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The Christian and Government

Jesus Christ painted vivid pictures of His spiritual Kingdom that His believers belong to as He taught the crowds of people during His time on earth. But as people came to understand what it was like to call on Christ as their own King, they began to have questions about their responsibilities and allegiances to their earthly kings and authorities. Do followers of Jesus Christ continue to have obligations to the earthly authorities over us on this earth? Are we free from any obligation? Do we have to choose one kingdom or the other? Jesus affirmed that yes,

Christians have these obligations toward their earthly governments: Pay, Pray, and Obey.

Pay. Christians have an obligation to pay taxes to their government. This affirmation really rankled the Christians in Jesus' day who had to pay to support the Roman government, which was initially an oppressive regime against Christianity. Matthew 22:21 testifies of Jesus' answer to the Jewish population who despised paying Roman taxes: "And He said to them, "Render therefore to Caesar the things that are Caesar's, and to God the things that are God's."

Even though a Christian may not approve of all the programs or expenditures of their government, the withholding of tax payments is not the avenue they should take to express their disagreement; the Christian is released from sharing moral responsibility of their governments' expenditures with passages like Romans 13:6-7: "For because of this you also pay taxes, for they are God's ministers attending continually to this very thing. 7 Render therefore to all their due: taxes to whom taxes are due, customs to whom customs, fear to whom fear, honor to whom honor."

Pray. No leader is exempt from the Christian's duty to pray for them. In the American political rollercoaster, some may earnestly pray for leaders of their political persuasion but find it revolting to pray for leaders on the opposite end of the spectrum. We need Christ's help to get past our political vitriol and react with the attitudes of Christ's Kingdom. Paul taught the churches undergoing suspicion and persecution from their governments to pray for those same leaders who were oppressing them: "Therefore I exhort first of all that supplications, prayers, intercessions, and giving of thanks be made for all men, for kings and all who are in authority..."(1 Timothy 2:1,2).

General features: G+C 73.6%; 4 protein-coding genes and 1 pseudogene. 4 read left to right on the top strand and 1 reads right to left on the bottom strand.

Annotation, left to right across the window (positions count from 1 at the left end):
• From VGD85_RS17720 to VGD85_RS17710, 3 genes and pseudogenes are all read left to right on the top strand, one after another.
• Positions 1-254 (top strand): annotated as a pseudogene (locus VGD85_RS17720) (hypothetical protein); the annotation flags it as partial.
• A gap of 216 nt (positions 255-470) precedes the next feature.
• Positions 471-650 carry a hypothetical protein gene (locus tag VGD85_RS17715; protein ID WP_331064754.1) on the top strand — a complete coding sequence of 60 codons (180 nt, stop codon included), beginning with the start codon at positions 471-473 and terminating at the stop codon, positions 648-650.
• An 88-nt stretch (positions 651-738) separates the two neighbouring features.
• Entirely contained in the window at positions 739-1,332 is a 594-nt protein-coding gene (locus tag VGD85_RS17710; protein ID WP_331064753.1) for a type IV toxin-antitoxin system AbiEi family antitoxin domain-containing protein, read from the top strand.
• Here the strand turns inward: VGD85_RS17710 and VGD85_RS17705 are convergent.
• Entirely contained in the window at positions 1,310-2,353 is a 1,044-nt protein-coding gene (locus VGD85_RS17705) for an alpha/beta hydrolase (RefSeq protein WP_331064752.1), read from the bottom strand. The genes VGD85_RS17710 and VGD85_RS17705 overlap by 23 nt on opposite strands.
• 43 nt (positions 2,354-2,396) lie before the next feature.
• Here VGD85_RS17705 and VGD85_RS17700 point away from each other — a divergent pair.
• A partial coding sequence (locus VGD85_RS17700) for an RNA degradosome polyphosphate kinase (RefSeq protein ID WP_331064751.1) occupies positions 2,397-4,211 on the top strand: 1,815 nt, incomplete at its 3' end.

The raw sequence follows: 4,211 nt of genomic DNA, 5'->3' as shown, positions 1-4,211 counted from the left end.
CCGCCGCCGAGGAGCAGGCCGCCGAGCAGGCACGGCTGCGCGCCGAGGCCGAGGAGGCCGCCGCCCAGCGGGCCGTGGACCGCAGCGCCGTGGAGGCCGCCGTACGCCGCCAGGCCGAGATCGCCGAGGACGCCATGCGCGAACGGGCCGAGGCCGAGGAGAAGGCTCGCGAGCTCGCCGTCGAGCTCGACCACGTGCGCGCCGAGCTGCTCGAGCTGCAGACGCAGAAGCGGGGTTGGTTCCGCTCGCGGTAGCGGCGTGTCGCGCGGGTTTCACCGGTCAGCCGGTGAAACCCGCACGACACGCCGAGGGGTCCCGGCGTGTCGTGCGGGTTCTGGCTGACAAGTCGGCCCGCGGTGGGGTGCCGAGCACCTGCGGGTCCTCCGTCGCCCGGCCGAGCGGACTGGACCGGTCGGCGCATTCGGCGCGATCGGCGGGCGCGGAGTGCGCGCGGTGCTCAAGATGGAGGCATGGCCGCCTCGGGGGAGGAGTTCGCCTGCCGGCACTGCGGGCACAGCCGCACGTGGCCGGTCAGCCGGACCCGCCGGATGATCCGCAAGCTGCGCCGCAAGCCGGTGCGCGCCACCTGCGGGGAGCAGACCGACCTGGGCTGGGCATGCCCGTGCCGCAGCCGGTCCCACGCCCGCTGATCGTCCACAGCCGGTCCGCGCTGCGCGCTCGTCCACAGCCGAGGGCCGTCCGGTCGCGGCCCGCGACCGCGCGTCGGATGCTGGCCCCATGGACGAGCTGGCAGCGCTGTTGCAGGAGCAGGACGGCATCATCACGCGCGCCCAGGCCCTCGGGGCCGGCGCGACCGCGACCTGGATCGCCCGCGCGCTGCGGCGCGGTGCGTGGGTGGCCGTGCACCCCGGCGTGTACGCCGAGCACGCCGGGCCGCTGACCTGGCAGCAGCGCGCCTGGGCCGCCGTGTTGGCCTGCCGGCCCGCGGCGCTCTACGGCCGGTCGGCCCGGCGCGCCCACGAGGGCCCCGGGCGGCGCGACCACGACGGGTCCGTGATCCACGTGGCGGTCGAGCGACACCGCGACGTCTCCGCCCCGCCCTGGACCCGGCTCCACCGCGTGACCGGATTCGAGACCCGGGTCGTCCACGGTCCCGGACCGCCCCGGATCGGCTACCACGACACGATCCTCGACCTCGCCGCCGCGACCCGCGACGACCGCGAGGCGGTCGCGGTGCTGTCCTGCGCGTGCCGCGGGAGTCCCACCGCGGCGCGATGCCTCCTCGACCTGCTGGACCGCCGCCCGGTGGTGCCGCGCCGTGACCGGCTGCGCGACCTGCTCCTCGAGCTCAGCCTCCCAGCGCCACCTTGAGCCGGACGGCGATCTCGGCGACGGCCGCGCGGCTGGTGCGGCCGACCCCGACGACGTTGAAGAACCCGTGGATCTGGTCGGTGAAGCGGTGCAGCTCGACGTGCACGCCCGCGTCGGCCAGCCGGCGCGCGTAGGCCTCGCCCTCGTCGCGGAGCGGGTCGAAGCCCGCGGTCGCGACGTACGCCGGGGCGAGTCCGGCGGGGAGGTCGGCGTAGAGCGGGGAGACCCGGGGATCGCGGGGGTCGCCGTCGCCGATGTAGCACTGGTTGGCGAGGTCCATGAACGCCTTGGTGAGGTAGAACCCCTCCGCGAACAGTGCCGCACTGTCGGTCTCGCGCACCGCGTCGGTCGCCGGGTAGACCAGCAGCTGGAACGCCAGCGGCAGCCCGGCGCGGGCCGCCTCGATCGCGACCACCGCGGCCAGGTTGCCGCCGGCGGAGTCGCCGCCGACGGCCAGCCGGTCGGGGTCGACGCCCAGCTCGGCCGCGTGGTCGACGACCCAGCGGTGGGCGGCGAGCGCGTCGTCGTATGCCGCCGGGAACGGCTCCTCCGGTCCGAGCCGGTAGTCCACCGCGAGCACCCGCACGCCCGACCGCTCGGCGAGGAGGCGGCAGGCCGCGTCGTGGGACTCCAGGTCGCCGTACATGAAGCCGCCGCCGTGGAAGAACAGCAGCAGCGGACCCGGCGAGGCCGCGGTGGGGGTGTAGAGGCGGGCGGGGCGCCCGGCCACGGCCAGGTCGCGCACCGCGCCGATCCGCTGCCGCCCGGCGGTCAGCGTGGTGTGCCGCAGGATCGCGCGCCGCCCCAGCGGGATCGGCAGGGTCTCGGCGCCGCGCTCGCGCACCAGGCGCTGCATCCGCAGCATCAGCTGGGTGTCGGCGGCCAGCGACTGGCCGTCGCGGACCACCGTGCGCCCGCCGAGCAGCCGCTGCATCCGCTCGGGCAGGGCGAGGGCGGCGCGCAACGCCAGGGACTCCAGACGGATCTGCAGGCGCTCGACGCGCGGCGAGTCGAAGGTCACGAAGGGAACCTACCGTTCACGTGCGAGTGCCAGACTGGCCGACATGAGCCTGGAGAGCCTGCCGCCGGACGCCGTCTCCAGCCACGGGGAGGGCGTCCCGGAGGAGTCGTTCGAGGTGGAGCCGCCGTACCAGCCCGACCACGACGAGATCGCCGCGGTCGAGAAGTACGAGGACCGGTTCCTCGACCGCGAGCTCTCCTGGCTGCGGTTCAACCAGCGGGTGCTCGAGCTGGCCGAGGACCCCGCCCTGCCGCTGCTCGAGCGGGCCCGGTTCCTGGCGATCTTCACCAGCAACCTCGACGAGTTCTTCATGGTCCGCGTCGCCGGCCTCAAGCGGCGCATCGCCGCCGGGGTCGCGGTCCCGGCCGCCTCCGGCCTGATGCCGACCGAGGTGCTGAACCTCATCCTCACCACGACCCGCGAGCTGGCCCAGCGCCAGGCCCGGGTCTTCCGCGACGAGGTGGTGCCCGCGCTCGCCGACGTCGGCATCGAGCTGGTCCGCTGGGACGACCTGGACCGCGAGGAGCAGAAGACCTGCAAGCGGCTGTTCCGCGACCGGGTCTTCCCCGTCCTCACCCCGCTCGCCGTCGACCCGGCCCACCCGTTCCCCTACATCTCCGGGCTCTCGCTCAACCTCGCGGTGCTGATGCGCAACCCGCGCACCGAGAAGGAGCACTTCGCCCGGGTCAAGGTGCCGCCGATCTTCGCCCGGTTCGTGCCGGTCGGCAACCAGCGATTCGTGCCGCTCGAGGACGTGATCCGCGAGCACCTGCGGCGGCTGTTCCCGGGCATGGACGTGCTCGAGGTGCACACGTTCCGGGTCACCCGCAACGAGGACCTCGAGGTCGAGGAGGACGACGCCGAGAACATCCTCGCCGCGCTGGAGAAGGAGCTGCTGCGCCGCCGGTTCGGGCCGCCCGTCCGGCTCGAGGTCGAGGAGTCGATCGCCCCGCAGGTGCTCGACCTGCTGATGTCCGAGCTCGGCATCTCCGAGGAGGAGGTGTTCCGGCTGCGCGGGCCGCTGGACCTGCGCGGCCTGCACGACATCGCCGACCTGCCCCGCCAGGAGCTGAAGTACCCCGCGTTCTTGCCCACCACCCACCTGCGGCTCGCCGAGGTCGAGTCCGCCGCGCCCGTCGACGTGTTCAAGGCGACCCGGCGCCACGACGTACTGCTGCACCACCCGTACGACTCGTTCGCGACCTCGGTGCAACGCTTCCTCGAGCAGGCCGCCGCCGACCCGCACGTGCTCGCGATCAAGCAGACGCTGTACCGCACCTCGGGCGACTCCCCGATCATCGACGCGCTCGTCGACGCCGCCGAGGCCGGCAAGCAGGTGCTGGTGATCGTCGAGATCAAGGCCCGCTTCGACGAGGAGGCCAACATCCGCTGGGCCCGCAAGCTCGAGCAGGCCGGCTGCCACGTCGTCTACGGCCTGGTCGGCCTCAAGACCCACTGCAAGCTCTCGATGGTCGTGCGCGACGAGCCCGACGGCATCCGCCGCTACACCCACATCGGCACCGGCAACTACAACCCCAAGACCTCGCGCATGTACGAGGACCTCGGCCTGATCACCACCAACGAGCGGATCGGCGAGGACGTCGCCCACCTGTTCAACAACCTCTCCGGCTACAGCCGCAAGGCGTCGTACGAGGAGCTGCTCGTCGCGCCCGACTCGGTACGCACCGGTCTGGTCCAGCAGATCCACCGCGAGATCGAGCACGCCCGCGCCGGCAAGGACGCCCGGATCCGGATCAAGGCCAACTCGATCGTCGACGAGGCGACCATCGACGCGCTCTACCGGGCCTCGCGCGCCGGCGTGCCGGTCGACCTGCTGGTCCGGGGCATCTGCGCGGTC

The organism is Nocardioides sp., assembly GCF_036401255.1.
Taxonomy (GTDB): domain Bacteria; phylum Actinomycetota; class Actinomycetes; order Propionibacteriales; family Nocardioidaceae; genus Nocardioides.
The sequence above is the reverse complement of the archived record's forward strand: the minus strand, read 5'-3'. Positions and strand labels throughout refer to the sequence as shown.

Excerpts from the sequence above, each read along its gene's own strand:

Obey. The laws and ordinances of federal and local governments should be respected and obeyed; Christians shouldn't suppose that because their highest allegiance is to a heavenly Savior that earthly laws don't apply to them. Romans 13 is the most prescriptive passage of the Christian's duty to their government and states (vs. 1), "Let every soul be subject to the governing authorities. For there is no authority except from God, and the authorities that exist are appointed by God." There is no perfect government or political system, but humanity is at its lowest in a state of anarchy. Government is God's divine yet secular institution intended for protection and order in human society. The only spiritual reason for Christian civil disobedience is when their government would instruct Christians to do something in violation of God's laws or principles as laid out in His Word, the Bible.

Romans 13 reminds us that even the oppressive Roman government of Jesus' and Paul's day were to be obeyed and respected because government serves as God's institution of authority and order for human society; American Christians ought to be even more grateful for the protections and freedoms we enjoy and thankful for our leaders who provide a climate of peace for our worship.

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